26 April 2020 by VegettoEX
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25 February 2020 by VegettoEX
Dragon Ball Evolution was released in Spring 2009. We covered the news leading up to its release extensively, and reviewed it on our podcast following both its Japanese and American theatrical debuts. Following its home release on DVD and Blu-ray, it seems to have faded away with little more than a whimper to remind us that it even existed in the first place. Whatever there was to say about it as a movie seems to have already been said. Reflecting on all of the arguments and discussions leading up to its release, though, it seems crazy that there is nothing left to say.
We wanted to take a slightly-more-“objective” (as if that is really possible) look at the movie, ignoring any personal feelings about whether the adaptation was “good” or not, and compare certain aspects to the original source material. What things were carried over intact? What things were given a new spin? What things totally caught us off-guard and made us question if it was even a Dragon Ball movie in the first place?
That’s exactly how we decided to break it down:
Before diving it, we will once again reiterate that most of these have little to do with whether or not the movie — as a regular movie — is actually “good” or “bad”. Some will come from a a fandom-enthusiast perspective in terms of things we thought were missed opportunities, sure, but do not let that detract from your enjoyment of the below examination!
These are the things that we smiled at. They reminded us of the series we enjoy, and showed that someone on the production side of the live-action movie either did a little research, or had a little bit of fandom living within them.
Simply having either Goku or Grandpa Gohan with a red staff was a wonderful little bonus. This was the perfect example of something that did not have to be included in the movie, but it made a world of a difference for being there.
The four-star-ball being verbally named with its Japanese pronunciation of the Chinese writing, exactly as in the original manga? Yes, please.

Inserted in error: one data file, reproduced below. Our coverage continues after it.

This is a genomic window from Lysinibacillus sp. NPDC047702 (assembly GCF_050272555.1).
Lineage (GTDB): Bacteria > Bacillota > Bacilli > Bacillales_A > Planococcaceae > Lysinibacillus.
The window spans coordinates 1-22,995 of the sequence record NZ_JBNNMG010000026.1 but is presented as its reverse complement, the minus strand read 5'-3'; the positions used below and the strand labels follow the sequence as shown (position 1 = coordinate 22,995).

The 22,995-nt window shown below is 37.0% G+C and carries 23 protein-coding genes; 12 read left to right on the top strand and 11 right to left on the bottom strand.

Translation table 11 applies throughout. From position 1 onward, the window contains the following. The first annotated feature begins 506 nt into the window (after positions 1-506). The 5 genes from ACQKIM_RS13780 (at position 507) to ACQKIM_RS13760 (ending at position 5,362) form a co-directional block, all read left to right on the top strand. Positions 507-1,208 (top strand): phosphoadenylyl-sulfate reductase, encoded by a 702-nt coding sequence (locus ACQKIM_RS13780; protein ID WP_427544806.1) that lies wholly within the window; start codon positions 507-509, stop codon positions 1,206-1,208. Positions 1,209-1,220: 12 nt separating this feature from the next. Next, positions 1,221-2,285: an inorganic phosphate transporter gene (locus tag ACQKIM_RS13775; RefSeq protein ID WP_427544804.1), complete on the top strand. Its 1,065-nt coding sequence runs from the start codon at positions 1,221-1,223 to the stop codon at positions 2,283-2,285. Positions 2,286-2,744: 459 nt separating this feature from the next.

Bulma just as easily could have said, “my dad’s laboratory” or something else vague. Instead, the full-on “Capsule Corporation” is appropriately name-dropped! We unfortunately do not get any additional details on what specific things Capsule Corporation is responsible for (possible Bulma’s motor bike?), and even in the big city of Paozu there are no Capsule Corporation logos or labels on any technology sitting around. Even without further exposition, it was a great little inclusion.
There were only a couple hints of this in the live-action movie (Grandpa Gohan’s preparation of the birthday dinner, and the above shot when Goku and Bulma just arrive in the city), but the over-the-top food inhalation is a trademark of the Son family that absolutely should be included. It was great to have this little nod sprinkled here and there.
You can only take it so far with a PG rating, so the few instances of perversion from the Evolution version of Roshi were welcome. The main example was the hands-on-the-hips moment right after leaving his house, which was really all we could ask for. Bulma’s finding of “Bikini Quarterly” was just icing on the cake.
This was the type of scene the movie needed a little more of sprinkled throughout. It makes sense for the point they are at in the story, it looks funny, it looks cute… and it is a clear nod to the original version. After Goku and friends set off from Master Roshi’s house, Goku packs some belongings up on his back and runs alongside Bulma’s vehicle as they make their way on their journey. The way it all comes together is a clear nod to Goku’s and Kuririn’s training with Kame-Sen’nin in which they wore giant turtle shells on their backs to boost their strength and endurance.